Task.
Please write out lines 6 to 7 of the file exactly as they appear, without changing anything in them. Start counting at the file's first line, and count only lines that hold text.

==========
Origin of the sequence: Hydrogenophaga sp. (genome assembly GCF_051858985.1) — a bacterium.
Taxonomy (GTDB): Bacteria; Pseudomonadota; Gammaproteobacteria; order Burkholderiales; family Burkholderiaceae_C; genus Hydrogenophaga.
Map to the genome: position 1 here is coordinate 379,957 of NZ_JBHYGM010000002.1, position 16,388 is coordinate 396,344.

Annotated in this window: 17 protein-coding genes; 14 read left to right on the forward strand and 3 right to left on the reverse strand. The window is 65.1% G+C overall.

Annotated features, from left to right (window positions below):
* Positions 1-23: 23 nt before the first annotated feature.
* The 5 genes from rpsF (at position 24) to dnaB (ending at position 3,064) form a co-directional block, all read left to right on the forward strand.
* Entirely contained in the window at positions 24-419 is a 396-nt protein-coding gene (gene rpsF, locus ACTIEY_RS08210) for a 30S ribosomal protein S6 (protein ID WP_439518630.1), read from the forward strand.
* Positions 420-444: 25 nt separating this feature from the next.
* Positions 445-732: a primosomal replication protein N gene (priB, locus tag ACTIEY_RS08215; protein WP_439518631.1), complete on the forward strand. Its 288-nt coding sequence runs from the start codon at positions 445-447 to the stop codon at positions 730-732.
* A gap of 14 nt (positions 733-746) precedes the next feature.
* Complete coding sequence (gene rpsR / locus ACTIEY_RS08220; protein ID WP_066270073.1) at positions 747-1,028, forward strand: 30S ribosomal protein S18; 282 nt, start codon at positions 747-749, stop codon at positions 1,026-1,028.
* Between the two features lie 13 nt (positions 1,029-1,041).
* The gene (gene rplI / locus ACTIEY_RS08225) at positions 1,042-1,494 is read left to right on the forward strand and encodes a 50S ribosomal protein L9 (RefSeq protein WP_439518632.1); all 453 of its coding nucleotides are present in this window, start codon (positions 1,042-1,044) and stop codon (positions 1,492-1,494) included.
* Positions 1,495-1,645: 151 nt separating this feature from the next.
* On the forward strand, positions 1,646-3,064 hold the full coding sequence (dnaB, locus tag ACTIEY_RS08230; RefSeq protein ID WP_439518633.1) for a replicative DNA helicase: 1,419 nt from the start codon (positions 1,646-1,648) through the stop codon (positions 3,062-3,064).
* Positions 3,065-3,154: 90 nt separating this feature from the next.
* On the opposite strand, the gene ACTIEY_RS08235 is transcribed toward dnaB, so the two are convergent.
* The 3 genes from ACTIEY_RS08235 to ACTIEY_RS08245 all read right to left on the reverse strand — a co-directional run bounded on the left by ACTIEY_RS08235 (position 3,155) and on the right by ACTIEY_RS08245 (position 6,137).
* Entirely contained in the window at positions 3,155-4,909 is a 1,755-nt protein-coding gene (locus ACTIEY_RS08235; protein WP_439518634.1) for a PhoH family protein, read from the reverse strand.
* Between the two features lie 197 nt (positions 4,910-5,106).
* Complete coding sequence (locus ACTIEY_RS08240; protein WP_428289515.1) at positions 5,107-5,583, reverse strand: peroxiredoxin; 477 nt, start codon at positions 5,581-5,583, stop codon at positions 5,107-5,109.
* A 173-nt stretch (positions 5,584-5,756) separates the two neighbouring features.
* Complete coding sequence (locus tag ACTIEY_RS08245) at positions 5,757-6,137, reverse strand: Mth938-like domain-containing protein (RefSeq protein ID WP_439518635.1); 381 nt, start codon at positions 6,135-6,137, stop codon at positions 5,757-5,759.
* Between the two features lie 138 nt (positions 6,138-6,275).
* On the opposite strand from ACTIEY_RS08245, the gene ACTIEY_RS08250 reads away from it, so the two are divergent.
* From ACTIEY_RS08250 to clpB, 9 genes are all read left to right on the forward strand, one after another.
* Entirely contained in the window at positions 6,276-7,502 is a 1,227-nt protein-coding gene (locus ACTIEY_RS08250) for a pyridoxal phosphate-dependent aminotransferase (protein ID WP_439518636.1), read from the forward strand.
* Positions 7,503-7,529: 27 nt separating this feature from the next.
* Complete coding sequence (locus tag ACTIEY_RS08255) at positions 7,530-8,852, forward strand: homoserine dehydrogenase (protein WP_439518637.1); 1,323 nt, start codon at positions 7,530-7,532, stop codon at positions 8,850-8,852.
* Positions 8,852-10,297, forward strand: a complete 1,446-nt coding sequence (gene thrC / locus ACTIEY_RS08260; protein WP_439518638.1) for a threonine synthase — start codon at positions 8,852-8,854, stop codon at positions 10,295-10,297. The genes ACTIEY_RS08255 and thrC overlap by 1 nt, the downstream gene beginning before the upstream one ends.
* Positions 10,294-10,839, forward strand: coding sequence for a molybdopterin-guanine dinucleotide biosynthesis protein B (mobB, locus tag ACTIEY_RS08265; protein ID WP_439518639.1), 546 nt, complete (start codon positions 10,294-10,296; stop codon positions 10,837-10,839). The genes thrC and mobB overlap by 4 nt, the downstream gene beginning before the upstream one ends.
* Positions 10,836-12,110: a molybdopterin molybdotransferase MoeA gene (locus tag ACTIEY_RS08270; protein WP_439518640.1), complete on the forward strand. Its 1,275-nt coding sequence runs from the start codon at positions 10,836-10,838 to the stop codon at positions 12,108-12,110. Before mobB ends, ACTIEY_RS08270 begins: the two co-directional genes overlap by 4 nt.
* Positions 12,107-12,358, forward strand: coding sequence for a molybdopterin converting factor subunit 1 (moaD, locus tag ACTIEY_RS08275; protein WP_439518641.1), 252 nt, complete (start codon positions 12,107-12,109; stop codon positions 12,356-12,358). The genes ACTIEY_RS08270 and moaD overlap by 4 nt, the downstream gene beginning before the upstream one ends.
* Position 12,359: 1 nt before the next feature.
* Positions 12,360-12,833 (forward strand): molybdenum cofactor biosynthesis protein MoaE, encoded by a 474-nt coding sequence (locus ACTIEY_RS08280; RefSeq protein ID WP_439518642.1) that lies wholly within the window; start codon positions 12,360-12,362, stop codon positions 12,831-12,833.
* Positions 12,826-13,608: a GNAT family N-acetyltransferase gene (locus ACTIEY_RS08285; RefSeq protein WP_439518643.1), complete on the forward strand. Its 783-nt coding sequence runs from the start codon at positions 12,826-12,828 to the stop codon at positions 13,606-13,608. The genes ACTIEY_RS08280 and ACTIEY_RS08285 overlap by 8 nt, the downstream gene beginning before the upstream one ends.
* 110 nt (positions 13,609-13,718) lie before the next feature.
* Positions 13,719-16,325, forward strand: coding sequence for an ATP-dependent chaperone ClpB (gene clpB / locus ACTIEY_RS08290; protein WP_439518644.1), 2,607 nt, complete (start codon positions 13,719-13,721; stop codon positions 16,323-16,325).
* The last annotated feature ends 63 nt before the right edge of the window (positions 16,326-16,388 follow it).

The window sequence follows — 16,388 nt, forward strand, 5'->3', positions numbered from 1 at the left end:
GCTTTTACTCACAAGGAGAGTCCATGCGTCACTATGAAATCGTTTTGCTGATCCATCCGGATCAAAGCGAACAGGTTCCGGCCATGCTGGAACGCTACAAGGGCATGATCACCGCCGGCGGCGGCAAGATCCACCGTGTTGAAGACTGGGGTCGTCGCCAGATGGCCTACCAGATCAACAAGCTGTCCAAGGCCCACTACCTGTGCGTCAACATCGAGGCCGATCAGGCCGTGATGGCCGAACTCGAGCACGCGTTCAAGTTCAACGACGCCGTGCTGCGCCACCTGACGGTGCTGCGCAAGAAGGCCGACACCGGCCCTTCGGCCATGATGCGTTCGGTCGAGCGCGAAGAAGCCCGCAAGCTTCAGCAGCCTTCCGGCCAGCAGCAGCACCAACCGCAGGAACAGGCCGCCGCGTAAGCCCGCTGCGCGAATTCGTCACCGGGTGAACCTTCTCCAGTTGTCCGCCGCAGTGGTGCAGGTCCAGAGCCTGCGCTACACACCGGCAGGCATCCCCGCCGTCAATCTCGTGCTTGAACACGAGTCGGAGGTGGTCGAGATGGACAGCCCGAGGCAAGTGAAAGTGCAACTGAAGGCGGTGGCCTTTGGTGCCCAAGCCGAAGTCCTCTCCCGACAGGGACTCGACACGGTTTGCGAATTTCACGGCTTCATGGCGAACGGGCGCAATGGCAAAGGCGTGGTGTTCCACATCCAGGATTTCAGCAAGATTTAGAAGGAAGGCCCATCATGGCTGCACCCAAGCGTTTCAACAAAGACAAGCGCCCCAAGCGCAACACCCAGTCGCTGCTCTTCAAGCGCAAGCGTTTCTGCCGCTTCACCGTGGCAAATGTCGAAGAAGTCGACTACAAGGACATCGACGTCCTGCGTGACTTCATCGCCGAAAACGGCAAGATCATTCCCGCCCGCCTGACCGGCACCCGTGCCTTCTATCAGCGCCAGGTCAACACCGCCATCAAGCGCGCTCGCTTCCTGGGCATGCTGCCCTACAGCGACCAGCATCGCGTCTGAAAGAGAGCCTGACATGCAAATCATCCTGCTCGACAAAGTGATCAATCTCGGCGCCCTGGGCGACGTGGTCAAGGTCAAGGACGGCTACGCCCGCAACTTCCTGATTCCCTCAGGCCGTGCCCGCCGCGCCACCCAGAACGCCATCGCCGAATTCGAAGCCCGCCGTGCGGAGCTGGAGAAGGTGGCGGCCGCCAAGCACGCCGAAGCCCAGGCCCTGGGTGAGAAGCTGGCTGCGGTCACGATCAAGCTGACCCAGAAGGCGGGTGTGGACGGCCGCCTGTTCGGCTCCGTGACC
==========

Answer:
* Positions 1-23: 23 nt before the first annotated feature.
* The 5 genes from rpsF (at position 24) to dnaB (ending at position 3,064) form a co-directional block, all read left to right on the forward strand.